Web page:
theory in itself is sheer fantasy. In the same light, it is not about a

negative view of Euro-American education, as the Northerners have always

had a bi-learning approach to education in terms of English and Islamic

education. Indeed, many have always had an open and a special heart for

the great Islamic teachings as it relates to peace and humanness.

Nigeria remains a geographically complex place and the Nigerian security

forces find themselves fighting a diffuse war with the Boko Haram who, in

a crude manner, find themselves advantageously depending on poor

electricity, poor and narrowed roads with hidden big holes, poorly

maintained road paths, mosquito-infested environs, and snaked-filled

forests to strengthen its stand against the modernized styles of the

Nigerian security forces.
With the common knowledge that Nigerian security forces may never be

backed by superior American war devices, the Boko Haram crowd and its

sympathizers believe Nigeria is almost finished! But God forbid.

Mr. President, the irony here is that in 2010, the US designated the Boko

Haram as a terrorist organization, amid concern that it had developed

links with other militant groups, such as al-Qaeda. So why they are

unwilling to deploy American troops or sell Nigeria weapons remains an

open question. Could it be that there are bad insiders or secret

sympathizers within the Nigerian security forces that are acting as

watchful eyes for the Boko Haram, against the nation's security agencies

– the military, police and secret police known for their human rights

incapacitations, deep corruption and ambiguous approach to the rule of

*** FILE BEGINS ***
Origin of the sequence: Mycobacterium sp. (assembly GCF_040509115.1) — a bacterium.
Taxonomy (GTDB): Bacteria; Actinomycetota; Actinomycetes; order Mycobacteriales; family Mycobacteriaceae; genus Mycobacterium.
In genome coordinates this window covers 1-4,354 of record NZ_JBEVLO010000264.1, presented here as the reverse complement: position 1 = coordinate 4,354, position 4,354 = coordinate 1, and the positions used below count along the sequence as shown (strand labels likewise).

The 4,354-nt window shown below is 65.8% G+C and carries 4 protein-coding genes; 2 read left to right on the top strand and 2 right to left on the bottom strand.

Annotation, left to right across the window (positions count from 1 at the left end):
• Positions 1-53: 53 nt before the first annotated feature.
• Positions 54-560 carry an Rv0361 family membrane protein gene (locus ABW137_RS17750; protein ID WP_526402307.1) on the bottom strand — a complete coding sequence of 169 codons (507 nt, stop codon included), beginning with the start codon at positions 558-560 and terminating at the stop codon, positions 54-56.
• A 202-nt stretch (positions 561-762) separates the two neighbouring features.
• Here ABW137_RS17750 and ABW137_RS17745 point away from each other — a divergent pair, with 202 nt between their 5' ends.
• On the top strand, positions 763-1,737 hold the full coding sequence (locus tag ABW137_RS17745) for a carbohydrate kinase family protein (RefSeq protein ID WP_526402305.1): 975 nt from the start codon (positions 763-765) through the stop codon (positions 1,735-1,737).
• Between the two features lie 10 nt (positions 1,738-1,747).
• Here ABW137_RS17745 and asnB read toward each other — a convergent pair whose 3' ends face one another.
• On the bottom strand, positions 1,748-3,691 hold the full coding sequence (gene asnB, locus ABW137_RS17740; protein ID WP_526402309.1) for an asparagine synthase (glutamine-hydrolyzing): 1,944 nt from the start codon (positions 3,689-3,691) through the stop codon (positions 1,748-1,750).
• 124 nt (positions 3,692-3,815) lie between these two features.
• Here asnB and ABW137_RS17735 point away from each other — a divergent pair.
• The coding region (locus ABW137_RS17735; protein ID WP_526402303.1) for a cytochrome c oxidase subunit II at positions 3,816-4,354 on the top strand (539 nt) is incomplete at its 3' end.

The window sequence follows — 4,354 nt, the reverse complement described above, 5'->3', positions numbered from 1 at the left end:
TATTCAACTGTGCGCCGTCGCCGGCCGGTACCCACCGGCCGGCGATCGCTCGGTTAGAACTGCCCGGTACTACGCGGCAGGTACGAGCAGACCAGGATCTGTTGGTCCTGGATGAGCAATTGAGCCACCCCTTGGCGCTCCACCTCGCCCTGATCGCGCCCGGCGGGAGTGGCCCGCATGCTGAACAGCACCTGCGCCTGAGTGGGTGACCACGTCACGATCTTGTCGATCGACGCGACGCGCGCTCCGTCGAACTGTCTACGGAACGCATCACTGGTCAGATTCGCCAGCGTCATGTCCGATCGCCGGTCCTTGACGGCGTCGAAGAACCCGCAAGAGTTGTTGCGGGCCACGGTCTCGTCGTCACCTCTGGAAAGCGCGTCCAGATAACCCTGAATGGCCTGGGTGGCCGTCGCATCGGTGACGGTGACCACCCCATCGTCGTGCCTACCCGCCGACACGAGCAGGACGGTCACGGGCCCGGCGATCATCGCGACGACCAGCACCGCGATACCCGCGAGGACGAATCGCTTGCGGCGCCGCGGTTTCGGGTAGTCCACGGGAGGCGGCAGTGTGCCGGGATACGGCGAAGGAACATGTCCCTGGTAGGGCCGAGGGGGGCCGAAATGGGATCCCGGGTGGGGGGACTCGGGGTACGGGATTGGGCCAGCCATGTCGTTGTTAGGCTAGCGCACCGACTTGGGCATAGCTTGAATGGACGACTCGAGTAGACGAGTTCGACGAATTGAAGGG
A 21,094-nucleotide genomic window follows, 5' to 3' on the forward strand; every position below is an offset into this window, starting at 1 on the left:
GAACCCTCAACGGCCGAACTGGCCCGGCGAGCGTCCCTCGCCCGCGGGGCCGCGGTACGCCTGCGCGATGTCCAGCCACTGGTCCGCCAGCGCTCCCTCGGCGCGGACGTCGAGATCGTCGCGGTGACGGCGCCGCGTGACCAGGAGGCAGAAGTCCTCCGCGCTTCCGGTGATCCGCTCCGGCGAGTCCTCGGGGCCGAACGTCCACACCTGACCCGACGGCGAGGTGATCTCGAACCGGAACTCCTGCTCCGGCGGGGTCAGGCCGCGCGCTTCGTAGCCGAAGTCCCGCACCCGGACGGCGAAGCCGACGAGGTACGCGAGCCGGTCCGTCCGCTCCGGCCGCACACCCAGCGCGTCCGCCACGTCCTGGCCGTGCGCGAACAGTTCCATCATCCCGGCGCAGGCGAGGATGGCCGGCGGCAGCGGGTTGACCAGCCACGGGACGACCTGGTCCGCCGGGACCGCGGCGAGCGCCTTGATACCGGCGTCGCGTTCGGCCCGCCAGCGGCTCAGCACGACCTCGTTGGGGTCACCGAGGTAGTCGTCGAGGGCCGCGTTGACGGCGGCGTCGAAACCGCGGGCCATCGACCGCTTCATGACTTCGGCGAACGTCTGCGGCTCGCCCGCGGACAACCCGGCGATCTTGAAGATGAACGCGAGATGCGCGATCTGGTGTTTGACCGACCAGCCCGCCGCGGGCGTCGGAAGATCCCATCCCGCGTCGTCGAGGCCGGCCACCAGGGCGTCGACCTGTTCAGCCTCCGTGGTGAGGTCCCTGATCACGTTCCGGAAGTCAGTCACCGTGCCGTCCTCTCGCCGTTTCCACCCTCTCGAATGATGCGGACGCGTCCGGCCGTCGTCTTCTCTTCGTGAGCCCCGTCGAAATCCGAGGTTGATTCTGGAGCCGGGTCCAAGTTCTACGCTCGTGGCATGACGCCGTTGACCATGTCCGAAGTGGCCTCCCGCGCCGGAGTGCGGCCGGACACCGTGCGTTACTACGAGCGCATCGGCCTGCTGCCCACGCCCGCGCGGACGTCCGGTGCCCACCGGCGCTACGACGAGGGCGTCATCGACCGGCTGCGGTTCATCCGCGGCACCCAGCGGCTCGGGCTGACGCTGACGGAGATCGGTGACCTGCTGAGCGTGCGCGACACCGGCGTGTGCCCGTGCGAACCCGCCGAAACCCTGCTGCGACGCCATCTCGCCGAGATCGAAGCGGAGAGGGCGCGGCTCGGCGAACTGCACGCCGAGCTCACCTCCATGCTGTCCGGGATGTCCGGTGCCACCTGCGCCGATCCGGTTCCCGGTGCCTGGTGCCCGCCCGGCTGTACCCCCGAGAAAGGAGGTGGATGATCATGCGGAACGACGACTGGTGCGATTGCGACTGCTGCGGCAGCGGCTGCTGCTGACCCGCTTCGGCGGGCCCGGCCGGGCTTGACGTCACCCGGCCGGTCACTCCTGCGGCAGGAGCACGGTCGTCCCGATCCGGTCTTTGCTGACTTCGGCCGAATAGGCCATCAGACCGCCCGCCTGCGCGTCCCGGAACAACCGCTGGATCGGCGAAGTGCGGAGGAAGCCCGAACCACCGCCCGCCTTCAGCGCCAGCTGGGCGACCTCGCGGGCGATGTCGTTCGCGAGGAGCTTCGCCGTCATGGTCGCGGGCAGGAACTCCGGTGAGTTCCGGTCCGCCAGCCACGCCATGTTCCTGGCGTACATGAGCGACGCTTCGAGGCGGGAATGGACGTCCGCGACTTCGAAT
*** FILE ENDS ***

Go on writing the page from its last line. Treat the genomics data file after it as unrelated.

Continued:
This civil war may continue for a very long time under the cloak of

complicity at the uppermost levels of the Nigerian state and ruling elite

who possibly take corrupt pleasure in allowing these killings for

political reasons, especially in the run-up to the 2015 elections.

As the yet-to-be-recruited young Muslim Northerners continue to bear the

consequences of living in the northeast environment, where 70 percent of

people live on less than a dollar a day, and malnutrition and

infrastructure difficulties remain the most severe, the President, who is

a southern Christian, must now swiftly find a way to make the long

standing injustice against the North reduce drastically. All these

youngsters do not wish to maintain their current deadly and vicious

extremist beliefs, thoughts and feeling but, instead, desire something

personally beneficial to their lives. In general, they want to see a more

equitable distribution of wealth and meaningful economic opportunity, just

like in the South, where they have an opportunity to earn a fair

As long as the North remains a region marked with a hopeless and helpless

exploding youth population, the Jonathan War provoked by Northerners'

bitterness, fury, and wrath could exacerbate further and further with no

quick end in sight. Let us hope this will not be the case.

Dr. John Egbeazien Oshodi is a Forensic and Clinical Psychologist and a

former Secretary-General of the Nigeria Psychological Association.

[email protected]